Canadians working in improvised workspaces in their homes are beginning to get neck, back and shoulder pains, something Regina chiropractor Doug Pattison has dubbed "work-from-home syndrome." He has already treated several patients for chronic strain in their back, neck or shoulders since his clinic reopened its doors to the general public on May 4. "Sitting for a living is hard on you as it is, but when you're at the office, you've got your fancy work chair and your adjustable desk and all the things that your employers provided you to keep you safe," Pattison said. "But now, with the pandemic, you're working at your kitchen table … or sitting on the couch, and it's putting the body into awkward prolonged positions." He is urging companies to get serious about preventing work-related injuries at home, before it results in workers' compensation claims and lost time. Read more on the physical issues of working from home

We're answering your questions about the pandemic. Send yours to and we'll answer as many as we can. You're going in for that shopping cart when someone brushes uncomfortably close, and you instinctively hold your breath. Many of you, like Richard H., are wondering if it can help keep the germs away. "[Holding your breath] might be marginally beneficial, but unless someone is breathing right in your face or speaking moistly right at you, [it] is unlikely to spread the virus," said Michael Curry, a University of British Columbia professor and emergency room doctor at Delta Hospital. Sumon Chakrabarti, infectious diseases physician at Trillium Health Partners in Ontario, said the risk of catching the virus from someone who is briefly walking by is "essentially zero unless they happen to cough or sneeze directly in your face." Read more of our Q&A here

When Valerie Hammond's countertop oven burst into flames, causing hundreds of dollars in damage to her kitchen, she figured the cost would be covered since the KitchenAid appliance was from a big company she trusted. Whirlpool, which owns KitchenAid, replaced the oven, as required by the warranty.  But things got complicated when she asked for $600 to cover the smoke and fire damage. Whirlpool refused, telling Hammond she'd have to go after a third-party company she'd never heard of — located in China — that owns the factory that manufactured the appliance. Read more about Hammond's experience here.

Now for some good news to start your Thursday: Free vegetable plant seedlings from the City of Victoria's greenhouses have started moving to new homes this week, as part of a measure to increase food security for residents with low incomes, or who've lost their jobs due to the COVID-19 pandemic. The City of Victoria, often dubbed the flower capital of Canada, directed staff to grow more food plant seedlings in the city's greenhouses in spring at the start of the pandemic. Councillors said it was the first time since the Second World War that municipal efforts had been diverted to food production. The city is now distributing 75,000 plants, including tomatoes, cucumber, squash, zucchini and others, through 30 non-profit organizations. Read more about the seedling program here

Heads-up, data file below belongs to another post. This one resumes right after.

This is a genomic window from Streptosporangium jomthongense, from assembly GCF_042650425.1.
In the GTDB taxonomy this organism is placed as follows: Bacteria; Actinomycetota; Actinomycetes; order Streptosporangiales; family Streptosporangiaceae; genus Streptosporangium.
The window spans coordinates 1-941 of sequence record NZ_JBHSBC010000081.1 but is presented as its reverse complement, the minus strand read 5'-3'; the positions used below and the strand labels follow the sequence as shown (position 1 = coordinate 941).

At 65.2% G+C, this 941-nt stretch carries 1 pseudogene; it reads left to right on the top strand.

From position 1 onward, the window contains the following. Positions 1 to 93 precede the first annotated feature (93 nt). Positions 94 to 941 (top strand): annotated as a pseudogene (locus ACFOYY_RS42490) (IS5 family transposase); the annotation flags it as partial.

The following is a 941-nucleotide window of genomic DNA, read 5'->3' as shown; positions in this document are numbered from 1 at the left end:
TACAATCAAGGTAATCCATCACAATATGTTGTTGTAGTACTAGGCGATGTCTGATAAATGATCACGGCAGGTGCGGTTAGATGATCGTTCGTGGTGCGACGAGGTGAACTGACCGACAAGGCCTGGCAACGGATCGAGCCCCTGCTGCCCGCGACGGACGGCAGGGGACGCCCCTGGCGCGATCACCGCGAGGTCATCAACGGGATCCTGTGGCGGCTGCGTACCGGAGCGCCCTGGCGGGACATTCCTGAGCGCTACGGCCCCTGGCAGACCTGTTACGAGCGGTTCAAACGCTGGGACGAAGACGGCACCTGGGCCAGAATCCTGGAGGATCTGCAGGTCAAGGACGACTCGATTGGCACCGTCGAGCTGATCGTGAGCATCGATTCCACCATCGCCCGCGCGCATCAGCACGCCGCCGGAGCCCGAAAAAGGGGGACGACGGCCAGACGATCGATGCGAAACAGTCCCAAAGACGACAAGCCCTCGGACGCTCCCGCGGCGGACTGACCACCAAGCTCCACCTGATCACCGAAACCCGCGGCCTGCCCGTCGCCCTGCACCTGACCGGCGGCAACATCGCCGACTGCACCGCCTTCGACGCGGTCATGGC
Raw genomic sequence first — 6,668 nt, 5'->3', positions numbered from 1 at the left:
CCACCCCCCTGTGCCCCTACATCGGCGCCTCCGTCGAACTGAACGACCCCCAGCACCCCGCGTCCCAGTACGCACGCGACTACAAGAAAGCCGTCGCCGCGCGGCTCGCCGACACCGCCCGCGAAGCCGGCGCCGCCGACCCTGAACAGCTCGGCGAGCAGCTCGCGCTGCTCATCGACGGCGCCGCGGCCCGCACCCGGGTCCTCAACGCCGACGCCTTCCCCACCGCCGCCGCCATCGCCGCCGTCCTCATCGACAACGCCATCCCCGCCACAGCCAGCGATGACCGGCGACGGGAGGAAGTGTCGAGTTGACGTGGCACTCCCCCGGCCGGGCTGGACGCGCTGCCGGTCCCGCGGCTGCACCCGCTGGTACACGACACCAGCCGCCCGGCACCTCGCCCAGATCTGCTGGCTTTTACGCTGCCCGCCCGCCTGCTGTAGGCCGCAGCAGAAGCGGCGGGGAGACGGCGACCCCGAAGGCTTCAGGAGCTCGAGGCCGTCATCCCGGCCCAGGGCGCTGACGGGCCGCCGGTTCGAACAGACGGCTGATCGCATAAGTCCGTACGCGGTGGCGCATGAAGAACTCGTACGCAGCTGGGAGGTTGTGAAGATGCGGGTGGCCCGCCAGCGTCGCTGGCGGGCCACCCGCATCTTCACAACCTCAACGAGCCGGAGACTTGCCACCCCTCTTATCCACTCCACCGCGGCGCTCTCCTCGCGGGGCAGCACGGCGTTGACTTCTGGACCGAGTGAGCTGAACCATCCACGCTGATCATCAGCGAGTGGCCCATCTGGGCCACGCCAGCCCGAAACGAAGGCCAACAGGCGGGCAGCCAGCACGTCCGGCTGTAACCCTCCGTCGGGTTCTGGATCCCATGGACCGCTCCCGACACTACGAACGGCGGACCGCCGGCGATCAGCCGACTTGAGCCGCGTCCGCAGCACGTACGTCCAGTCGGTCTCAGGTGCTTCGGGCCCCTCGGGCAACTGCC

Front Burner: Police allege fraud, arson and murder amid tow truck wars

York Regional Police announced an enormous bust taking down alleged organized crime rings in southern Ontario's tow truck industry this week. Police say that for the last three years, rival companies have used violence and intimidation to carve out turf, alleging they caused and staged collisions, worked with auto repair shops and rental companies to carry out fraud, set fires and even killed in cold blood. Four people are dead, and the investigation is ongoing. And police say that's just scratching the surface. CBC senior reporter John Lancaster has been covering this story. Today, we sort through the violent wreckage of the "Tow Truck Turf Wars."

Today in history: May 28

1808: Canadian explorer Simon Fraser begins a trip down the British Columbia river that would bear his name.

1927: The Old Age Pensions Act is approved by the House of Commons. The money was to be paid to those in need over the age of 70, in co-operation with participating provinces.

1934: The Dionne quintuplets are born in Callander, Ont. Annette, Emilie, Yvonne, Cecile and Marie were the first quints to survive more than a few days. The Ontario government placed them in a specially built hospital, where the children were put on public display. More than three million people came to watch them play behind a one-way screen. Their mother fought for nine years to regain custody, but the family reunion in 1943 was not successful. In 1998, the three surviving sisters and their families received $4 million in compensation from the Ontario government for their childhood mistreatment.

1995: Jacques Villeneuve becomes the first Canadian winner of the Indianapolis 500 auto race.

2000: The remains of an unknown Canadian soldier are interred at the National War Memorial in Ottawa after being returned from Vimy Ridge, France.

With files from The Canadian Press, The Associated Press and Reuters